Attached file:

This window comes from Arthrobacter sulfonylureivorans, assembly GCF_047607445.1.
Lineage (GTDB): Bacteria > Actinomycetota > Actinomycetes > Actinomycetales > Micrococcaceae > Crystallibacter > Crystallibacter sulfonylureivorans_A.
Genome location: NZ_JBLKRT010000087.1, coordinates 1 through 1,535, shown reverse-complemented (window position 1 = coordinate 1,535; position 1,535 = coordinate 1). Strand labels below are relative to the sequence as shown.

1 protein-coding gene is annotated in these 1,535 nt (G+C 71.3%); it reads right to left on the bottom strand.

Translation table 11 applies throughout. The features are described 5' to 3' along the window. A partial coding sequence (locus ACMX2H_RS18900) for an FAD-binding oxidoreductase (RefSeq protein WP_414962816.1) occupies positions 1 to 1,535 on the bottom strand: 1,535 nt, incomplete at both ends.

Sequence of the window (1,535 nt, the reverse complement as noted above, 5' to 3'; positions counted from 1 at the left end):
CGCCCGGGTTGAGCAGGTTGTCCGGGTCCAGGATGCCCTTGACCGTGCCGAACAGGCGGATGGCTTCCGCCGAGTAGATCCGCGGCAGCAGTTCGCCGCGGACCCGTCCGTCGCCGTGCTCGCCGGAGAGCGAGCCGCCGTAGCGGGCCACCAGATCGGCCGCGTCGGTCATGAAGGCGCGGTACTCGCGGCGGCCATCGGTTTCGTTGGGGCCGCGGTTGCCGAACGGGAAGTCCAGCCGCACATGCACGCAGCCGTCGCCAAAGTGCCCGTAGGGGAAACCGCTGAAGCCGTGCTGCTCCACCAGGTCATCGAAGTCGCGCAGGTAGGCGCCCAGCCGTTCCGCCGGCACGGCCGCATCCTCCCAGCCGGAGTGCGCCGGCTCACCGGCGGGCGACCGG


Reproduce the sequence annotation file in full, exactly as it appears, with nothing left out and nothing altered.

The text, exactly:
This window comes from Arthrobacter sulfonylureivorans, assembly GCF_047607445.1.
Lineage (GTDB): Bacteria > Actinomycetota > Actinomycetes > Actinomycetales > Micrococcaceae > Crystallibacter > Crystallibacter sulfonylureivorans_A.
Genome location: NZ_JBLKRT010000087.1, coordinates 1 through 1,535, shown reverse-complemented (window position 1 = coordinate 1,535; position 1,535 = coordinate 1). Strand labels below are relative to the sequence as shown.

1 protein-coding gene is annotated in these 1,535 nt (G+C 71.3%); it reads right to left on the bottom strand.

Translation table 11 applies throughout. The features are described 5' to 3' along the window. A partial coding sequence (locus ACMX2H_RS18900) for an FAD-binding oxidoreductase (RefSeq protein WP_414962816.1) occupies positions 1 to 1,535 on the bottom strand: 1,535 nt, incomplete at both ends.

Sequence of the window (1,535 nt, the reverse complement as noted above, 5' to 3'; positions counted from 1 at the left end):
CGCCCGGGTTGAGCAGGTTGTCCGGGTCCAGGATGCCCTTGACCGTGCCGAACAGGCGGATGGCTTCCGCCGAGTAGATCCGCGGCAGCAGTTCGCCGCGGACCCGTCCGTCGCCGTGCTCGCCGGAGAGCGAGCCGCCGTAGCGGGCCACCAGATCGGCCGCGTCGGTCATGAAGGCGCGGTACTCGCGGCGGCCATCGGTTTCGTTGGGGCCGCGGTTGCCGAACGGGAAGTCCAGCCGCACATGCACGCAGCCGTCGCCAAAGTGCCCGTAGGGGAAACCGCTGAAGCCGTGCTGCTCCACCAGGTCATCGAAGTCGCGCAGGTAGGCGCCCAGCCGTTCCGCCGGCACGGCCGCATCCTCCCAGCCGGAGTGCGCCGGCTCACCGGCGGGCGACCGG